Friday, October 16, 2009 at 7:11AM
We saw in Why are Facebook, Digg, and Twitter so hard to scale? scaling social networks is a lot harder than you might think. This paper, Scaling Online Social Networks without Pains, from a team at Telefonica Research in Spain hopes to meet the challenge of status distribution, user generated content distribution, and managing the social graph through a technique they call One-Hop Replication (OHR). OHR abstracts and delegates the complexity of scaling up from the social network application. The abstract:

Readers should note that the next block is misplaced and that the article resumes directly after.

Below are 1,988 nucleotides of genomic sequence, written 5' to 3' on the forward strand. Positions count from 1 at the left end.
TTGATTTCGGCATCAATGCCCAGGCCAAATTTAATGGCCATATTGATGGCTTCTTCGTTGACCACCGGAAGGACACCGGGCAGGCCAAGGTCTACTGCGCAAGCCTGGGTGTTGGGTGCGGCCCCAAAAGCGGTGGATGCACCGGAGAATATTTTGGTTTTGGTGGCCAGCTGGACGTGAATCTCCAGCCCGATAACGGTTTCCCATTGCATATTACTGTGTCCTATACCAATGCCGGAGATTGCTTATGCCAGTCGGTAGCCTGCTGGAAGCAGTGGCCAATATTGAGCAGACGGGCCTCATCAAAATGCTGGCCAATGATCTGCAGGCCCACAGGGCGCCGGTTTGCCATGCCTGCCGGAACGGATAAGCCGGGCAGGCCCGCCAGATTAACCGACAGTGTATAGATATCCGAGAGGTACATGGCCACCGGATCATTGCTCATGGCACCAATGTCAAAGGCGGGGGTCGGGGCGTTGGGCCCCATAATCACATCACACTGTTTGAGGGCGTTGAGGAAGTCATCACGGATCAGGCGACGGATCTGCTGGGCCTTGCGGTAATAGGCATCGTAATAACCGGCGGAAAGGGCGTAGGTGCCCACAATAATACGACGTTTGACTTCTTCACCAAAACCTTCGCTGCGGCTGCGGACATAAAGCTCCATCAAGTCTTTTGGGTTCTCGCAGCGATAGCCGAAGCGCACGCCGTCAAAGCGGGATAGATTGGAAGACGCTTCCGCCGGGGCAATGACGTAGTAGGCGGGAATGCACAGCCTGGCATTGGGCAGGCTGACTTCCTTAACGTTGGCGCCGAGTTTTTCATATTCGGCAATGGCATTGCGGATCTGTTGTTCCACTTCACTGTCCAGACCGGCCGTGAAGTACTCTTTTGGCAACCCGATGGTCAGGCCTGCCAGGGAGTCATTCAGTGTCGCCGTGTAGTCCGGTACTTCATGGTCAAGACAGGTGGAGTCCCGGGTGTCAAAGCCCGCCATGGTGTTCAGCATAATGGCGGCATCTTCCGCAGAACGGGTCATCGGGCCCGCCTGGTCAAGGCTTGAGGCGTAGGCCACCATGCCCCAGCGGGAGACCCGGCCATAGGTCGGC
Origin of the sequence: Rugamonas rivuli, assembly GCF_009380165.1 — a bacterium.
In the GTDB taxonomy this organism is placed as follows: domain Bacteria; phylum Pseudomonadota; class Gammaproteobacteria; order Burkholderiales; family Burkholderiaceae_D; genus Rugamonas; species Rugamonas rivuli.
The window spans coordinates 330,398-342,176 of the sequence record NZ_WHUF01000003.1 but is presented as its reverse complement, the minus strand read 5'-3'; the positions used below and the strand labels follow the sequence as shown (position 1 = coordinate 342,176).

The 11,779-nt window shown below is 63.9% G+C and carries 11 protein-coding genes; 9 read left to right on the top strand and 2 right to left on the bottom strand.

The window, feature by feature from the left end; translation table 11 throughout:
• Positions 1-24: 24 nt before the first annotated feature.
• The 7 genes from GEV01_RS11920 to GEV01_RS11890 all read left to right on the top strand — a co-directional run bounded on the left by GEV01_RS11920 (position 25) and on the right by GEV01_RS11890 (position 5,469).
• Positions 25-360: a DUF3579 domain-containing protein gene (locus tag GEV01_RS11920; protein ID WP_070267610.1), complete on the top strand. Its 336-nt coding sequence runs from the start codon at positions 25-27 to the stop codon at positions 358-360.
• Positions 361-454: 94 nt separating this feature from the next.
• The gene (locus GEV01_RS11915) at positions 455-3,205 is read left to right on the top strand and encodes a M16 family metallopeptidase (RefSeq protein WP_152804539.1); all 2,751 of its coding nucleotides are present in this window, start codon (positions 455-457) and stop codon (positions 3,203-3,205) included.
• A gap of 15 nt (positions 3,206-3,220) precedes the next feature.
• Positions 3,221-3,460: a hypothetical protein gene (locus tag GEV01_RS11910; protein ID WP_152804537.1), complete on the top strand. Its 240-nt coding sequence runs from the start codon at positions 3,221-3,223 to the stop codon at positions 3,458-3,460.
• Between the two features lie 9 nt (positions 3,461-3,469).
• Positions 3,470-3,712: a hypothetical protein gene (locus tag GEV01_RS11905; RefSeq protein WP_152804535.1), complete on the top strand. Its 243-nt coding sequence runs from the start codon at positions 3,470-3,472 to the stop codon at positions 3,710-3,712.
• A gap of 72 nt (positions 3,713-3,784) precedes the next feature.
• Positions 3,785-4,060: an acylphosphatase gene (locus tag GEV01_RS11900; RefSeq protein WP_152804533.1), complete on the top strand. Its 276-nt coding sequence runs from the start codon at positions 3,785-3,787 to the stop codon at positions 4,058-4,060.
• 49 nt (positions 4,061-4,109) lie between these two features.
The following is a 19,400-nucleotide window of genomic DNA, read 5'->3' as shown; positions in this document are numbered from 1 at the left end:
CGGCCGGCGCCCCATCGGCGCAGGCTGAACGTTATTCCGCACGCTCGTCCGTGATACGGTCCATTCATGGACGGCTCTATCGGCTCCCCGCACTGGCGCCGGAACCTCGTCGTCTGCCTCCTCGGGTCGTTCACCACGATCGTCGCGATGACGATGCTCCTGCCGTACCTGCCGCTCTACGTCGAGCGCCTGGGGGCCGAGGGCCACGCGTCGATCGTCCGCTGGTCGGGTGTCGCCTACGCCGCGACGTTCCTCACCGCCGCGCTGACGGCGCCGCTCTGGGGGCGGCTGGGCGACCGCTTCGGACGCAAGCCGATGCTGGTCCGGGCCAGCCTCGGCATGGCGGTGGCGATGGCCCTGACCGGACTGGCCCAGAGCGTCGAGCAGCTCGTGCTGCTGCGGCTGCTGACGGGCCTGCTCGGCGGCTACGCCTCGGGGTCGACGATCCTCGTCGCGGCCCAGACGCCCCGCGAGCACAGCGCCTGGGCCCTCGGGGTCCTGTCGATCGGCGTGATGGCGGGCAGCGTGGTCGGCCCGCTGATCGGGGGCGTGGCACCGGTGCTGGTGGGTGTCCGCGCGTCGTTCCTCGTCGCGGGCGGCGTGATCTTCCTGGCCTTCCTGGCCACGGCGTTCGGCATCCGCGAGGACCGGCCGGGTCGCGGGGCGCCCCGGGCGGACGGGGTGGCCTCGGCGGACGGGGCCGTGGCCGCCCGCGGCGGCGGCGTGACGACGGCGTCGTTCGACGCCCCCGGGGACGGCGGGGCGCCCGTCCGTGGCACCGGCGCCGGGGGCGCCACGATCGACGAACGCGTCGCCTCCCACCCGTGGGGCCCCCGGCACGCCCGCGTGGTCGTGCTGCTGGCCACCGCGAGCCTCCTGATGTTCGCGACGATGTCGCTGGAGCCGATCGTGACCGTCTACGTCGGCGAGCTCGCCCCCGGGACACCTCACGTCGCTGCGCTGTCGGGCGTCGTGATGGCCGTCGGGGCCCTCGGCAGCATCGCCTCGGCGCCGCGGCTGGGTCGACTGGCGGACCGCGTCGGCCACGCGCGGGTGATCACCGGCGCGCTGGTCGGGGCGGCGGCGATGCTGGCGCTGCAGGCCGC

Online Social Networks (OSN) face serious scalability challenges due to their rapid growth and popularity. To address this issue we present a novel approach to scale up OSN called One Hop Replication (OHR). Our system combines partitioning and replication in a middleware to transparently scale up a centralized OSN design, and therefore, avoid the OSN application to undergo the costly transition to a fully distributed system to meet its scalability needs. OHR exploits some of the structural characteristics of Social Networks: 1) most of the information is one-hop away, and 2) the topology of the network of connections among people displays a strong community structure. We evaluate our system and its potential benefits and overheads using data from real OSNs: Twitter and Orkut. We show that OHR has the potential to provide out-of-the-box transparent scalability while maintaining the replication overhead costs in check.